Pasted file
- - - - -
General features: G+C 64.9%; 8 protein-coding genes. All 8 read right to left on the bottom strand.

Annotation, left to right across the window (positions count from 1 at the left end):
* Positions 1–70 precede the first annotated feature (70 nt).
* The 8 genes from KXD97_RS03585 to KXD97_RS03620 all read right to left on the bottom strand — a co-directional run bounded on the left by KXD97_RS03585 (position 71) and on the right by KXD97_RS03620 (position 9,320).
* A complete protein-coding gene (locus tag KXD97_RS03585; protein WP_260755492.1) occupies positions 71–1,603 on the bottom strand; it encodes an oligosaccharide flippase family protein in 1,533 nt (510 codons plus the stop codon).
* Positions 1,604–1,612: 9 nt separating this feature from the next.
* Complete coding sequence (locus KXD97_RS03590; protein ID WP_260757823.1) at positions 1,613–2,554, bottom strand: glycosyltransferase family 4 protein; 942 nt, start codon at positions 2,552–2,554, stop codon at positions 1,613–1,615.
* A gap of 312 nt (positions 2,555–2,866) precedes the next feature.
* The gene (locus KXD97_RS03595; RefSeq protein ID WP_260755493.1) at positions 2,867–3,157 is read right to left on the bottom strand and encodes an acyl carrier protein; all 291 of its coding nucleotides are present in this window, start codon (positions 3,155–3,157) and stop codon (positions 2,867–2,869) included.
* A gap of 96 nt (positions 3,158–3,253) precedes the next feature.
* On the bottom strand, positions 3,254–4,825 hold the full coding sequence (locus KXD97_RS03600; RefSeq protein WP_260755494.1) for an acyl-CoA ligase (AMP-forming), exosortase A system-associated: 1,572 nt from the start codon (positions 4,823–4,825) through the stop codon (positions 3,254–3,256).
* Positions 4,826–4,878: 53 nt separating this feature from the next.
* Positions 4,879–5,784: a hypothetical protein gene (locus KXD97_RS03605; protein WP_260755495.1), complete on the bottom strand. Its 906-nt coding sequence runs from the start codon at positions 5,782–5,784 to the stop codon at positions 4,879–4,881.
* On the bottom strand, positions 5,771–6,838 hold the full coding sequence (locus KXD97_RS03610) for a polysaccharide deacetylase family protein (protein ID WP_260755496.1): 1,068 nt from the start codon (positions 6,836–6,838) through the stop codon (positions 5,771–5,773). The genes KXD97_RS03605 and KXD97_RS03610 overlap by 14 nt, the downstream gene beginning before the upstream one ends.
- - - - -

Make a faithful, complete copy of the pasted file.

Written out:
General features: G+C 64.9%; 8 protein-coding genes. All 8 read right to left on the bottom strand.

Annotation, left to right across the window (positions count from 1 at the left end):
* Positions 1–70 precede the first annotated feature (70 nt).
* The 8 genes from KXD97_RS03585 to KXD97_RS03620 all read right to left on the bottom strand — a co-directional run bounded on the left by KXD97_RS03585 (position 71) and on the right by KXD97_RS03620 (position 9,320).
* A complete protein-coding gene (locus tag KXD97_RS03585; protein WP_260755492.1) occupies positions 71–1,603 on the bottom strand; it encodes an oligosaccharide flippase family protein in 1,533 nt (510 codons plus the stop codon).
* Positions 1,604–1,612: 9 nt separating this feature from the next.
* Complete coding sequence (locus KXD97_RS03590; protein ID WP_260757823.1) at positions 1,613–2,554, bottom strand: glycosyltransferase family 4 protein; 942 nt, start codon at positions 2,552–2,554, stop codon at positions 1,613–1,615.
* A gap of 312 nt (positions 2,555–2,866) precedes the next feature.
* The gene (locus KXD97_RS03595; RefSeq protein ID WP_260755493.1) at positions 2,867–3,157 is read right to left on the bottom strand and encodes an acyl carrier protein; all 291 of its coding nucleotides are present in this window, start codon (positions 3,155–3,157) and stop codon (positions 2,867–2,869) included.
* A gap of 96 nt (positions 3,158–3,253) precedes the next feature.
* On the bottom strand, positions 3,254–4,825 hold the full coding sequence (locus KXD97_RS03600; RefSeq protein WP_260755494.1) for an acyl-CoA ligase (AMP-forming), exosortase A system-associated: 1,572 nt from the start codon (positions 4,823–4,825) through the stop codon (positions 3,254–3,256).
* Positions 4,826–4,878: 53 nt separating this feature from the next.
* Positions 4,879–5,784: a hypothetical protein gene (locus KXD97_RS03605; protein WP_260755495.1), complete on the bottom strand. Its 906-nt coding sequence runs from the start codon at positions 5,782–5,784 to the stop codon at positions 4,879–4,881.
* On the bottom strand, positions 5,771–6,838 hold the full coding sequence (locus KXD97_RS03610) for a polysaccharide deacetylase family protein (protein ID WP_260755496.1): 1,068 nt from the start codon (positions 6,836–6,838) through the stop codon (positions 5,771–5,773). The genes KXD97_RS03605 and KXD97_RS03610 overlap by 14 nt, the downstream gene beginning before the upstream one ends.